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Owners fined $3K for replacing windows in heritage property

The owners of a lower city property pleaded guilty to altering a building in the St. Clair Avenue Heritage Conservation District without a heritage permit, the city announced Thursday.

The owners of a lower city property have pleaded guilty to altering a building in the St. Clair Avenue Heritage Conservation District without a heritage permit, the city announced Thursday.

A court found Luke Tran and Quy Hoang allowed the removal and replacement of some historic windows without a heritage permit at 712 Main St E., a historic house that's used for commercial purposes.

Planning staff started an investigation back in July 2014 and found that a number of windows in the building had been removed without a permit.

Designation under the heritage act allows municipalities to “recognize a property’s cultural heritage value and to conserve and manage the property,” the city says. A heritage permit is required for any alteration that is likely to affect a property’s heritage attributes.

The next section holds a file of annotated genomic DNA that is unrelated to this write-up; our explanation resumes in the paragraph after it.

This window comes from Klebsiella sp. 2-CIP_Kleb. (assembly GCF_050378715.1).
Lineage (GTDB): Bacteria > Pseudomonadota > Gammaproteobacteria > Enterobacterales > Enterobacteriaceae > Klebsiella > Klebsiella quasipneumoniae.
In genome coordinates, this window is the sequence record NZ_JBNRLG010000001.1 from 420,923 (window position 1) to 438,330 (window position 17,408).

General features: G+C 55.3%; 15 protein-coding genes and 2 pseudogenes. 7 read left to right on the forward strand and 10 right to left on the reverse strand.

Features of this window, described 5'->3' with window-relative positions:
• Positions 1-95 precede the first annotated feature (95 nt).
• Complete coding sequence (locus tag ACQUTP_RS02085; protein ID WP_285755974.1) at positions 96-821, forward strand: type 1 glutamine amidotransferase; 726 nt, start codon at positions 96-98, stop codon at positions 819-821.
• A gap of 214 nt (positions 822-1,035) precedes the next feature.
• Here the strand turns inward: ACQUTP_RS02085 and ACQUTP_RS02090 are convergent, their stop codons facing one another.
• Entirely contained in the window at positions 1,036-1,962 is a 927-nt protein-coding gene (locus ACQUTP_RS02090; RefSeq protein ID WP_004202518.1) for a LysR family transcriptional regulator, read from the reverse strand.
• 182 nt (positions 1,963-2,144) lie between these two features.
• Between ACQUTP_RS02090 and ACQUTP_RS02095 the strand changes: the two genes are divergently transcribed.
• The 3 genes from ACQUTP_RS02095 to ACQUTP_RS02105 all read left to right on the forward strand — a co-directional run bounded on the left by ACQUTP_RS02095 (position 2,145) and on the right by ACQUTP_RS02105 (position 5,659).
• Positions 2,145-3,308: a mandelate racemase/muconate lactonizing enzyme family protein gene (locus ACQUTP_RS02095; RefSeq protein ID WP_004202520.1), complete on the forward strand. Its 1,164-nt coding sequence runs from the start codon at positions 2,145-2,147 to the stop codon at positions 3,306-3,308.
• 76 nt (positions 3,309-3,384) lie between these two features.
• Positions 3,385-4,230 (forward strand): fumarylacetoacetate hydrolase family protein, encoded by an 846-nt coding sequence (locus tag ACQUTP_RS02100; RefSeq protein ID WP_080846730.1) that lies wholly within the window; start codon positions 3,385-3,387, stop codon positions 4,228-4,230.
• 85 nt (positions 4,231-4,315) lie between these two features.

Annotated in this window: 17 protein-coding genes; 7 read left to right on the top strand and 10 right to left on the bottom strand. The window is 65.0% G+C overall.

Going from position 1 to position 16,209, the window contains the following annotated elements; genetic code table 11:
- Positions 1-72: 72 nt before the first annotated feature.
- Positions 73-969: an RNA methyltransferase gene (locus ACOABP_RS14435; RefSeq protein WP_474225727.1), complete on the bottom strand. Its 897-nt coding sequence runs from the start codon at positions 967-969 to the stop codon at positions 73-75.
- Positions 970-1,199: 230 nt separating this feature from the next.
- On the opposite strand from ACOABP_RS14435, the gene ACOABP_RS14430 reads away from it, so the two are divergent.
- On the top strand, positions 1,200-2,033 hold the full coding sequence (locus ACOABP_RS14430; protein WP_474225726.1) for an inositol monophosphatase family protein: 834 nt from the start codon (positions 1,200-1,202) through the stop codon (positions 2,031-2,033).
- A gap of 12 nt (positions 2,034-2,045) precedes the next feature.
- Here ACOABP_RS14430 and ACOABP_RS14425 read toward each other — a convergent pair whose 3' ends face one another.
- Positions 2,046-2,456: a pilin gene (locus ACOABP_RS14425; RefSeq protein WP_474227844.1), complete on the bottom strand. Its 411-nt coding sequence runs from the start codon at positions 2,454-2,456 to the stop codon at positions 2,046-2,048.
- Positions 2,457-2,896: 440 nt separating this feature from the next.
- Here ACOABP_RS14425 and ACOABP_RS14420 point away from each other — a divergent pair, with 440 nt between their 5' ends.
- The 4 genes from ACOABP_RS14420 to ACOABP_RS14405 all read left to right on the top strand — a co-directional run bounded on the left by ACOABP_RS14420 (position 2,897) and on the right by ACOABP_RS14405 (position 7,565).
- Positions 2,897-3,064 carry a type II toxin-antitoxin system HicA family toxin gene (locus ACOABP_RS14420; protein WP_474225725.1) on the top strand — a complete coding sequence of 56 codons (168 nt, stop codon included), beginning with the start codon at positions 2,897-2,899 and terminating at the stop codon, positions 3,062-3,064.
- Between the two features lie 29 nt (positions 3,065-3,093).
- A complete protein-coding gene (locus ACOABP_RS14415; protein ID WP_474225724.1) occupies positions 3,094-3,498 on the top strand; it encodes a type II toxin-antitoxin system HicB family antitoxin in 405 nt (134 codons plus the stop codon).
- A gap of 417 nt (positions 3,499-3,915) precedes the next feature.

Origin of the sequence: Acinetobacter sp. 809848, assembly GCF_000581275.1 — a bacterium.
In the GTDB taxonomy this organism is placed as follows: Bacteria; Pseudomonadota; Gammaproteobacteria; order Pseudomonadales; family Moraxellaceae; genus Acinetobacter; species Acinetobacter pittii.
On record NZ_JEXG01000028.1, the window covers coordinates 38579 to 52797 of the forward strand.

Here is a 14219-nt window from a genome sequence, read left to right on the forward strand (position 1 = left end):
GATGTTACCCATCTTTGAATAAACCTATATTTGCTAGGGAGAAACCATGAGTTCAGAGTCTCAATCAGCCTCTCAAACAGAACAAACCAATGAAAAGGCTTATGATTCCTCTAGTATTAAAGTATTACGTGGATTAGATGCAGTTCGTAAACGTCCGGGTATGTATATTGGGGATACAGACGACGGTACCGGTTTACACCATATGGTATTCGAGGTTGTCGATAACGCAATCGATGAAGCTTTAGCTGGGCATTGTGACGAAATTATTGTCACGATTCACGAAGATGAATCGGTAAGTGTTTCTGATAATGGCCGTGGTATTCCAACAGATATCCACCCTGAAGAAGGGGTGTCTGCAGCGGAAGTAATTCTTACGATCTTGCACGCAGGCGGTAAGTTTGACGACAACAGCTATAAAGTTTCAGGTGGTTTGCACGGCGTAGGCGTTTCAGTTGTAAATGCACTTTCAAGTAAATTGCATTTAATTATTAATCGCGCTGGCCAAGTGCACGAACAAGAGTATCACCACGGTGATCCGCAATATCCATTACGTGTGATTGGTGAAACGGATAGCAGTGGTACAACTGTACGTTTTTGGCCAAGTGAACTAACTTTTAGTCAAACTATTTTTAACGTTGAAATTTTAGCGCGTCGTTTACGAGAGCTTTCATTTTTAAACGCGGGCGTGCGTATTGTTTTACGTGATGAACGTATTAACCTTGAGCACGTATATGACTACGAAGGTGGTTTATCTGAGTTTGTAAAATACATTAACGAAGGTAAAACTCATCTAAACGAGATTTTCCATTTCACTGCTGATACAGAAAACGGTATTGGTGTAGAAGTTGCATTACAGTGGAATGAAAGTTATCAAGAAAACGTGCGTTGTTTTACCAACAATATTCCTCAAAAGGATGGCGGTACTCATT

“Designation does not restrict the use of a property or prohibit alterations and additions. Rather, designation ensures changes are appropriately managed for the long-term protection of significant cultural heritage resources,” said Steve Robichaud, the city’s director of planning, in a statement.

“There is no cost to the heritage permit process and staff endeavor to arrive at a satisfactory solution for each application; however, pre-consultation with staff is strongly encouraged to identify any issues prior to submission.”

The maximum fines for being found guilty of contravention of the act are $50,000 for individuals, $250,000 for corporations, and $1,000,000 for a total demolition.

The two men were slapped with a $1,500 fine each and given six months to pay it.

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